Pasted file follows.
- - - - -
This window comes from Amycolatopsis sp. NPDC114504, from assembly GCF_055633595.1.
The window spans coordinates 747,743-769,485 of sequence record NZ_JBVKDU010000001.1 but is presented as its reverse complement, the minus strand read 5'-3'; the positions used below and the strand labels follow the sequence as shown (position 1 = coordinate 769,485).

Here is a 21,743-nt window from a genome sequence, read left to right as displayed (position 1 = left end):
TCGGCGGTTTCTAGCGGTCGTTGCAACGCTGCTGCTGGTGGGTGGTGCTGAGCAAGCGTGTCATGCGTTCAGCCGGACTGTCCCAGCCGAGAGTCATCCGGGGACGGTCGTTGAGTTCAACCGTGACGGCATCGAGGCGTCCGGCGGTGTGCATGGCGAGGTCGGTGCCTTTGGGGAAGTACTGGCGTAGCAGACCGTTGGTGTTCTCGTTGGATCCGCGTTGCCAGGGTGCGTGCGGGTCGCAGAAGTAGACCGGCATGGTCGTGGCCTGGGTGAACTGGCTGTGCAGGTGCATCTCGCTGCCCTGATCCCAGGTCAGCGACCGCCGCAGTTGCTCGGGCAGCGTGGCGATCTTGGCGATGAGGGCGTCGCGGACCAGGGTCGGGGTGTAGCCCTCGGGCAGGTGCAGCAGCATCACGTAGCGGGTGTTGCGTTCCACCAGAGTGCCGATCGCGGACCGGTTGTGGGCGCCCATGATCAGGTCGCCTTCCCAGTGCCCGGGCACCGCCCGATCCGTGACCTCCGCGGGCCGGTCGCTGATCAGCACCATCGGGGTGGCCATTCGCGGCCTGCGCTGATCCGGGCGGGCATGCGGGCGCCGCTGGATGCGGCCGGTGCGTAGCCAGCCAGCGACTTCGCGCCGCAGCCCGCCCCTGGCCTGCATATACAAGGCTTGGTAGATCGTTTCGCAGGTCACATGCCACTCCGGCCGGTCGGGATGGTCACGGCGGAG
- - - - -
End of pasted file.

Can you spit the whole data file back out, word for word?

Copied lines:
This window comes from Amycolatopsis sp. NPDC114504, from assembly GCF_055633595.1.
The window spans coordinates 747,743-769,485 of sequence record NZ_JBVKDU010000001.1 but is presented as its reverse complement, the minus strand read 5'-3'; the positions used below and the strand labels follow the sequence as shown (position 1 = coordinate 769,485).

Here is a 21,743-nt window from a genome sequence, read left to right as displayed (position 1 = left end):
TCGGCGGTTTCTAGCGGTCGTTGCAACGCTGCTGCTGGTGGGTGGTGCTGAGCAAGCGTGTCATGCGTTCAGCCGGACTGTCCCAGCCGAGAGTCATCCGGGGACGGTCGTTGAGTTCAACCGTGACGGCATCGAGGCGTCCGGCGGTGTGCATGGCGAGGTCGGTGCCTTTGGGGAAGTACTGGCGTAGCAGACCGTTGGTGTTCTCGTTGGATCCGCGTTGCCAGGGTGCGTGCGGGTCGCAGAAGTAGACCGGCATGGTCGTGGCCTGGGTGAACTGGCTGTGCAGGTGCATCTCGCTGCCCTGATCCCAGGTCAGCGACCGCCGCAGTTGCTCGGGCAGCGTGGCGATCTTGGCGATGAGGGCGTCGCGGACCAGGGTCGGGGTGTAGCCCTCGGGCAGGTGCAGCAGCATCACGTAGCGGGTGTTGCGTTCCACCAGAGTGCCGATCGCGGACCGGTTGTGGGCGCCCATGATCAGGTCGCCTTCCCAGTGCCCGGGCACCGCCCGATCCGTGACCTCCGCGGGCCGGTCGCTGATCAGCACCATCGGGGTGGCCATTCGCGGCCTGCGCTGATCCGGGCGGGCATGCGGGCGCCGCTGGATGCGGCCGGTGCGTAGCCAGCCAGCGACTTCGCGCCGCAGCCCGCCCCTGGCCTGCATATACAAGGCTTGGTAGATCGTTTCGCAGGTCACATGCCACTCCGGCCGGTCGGGATGGTCACGGCGGAG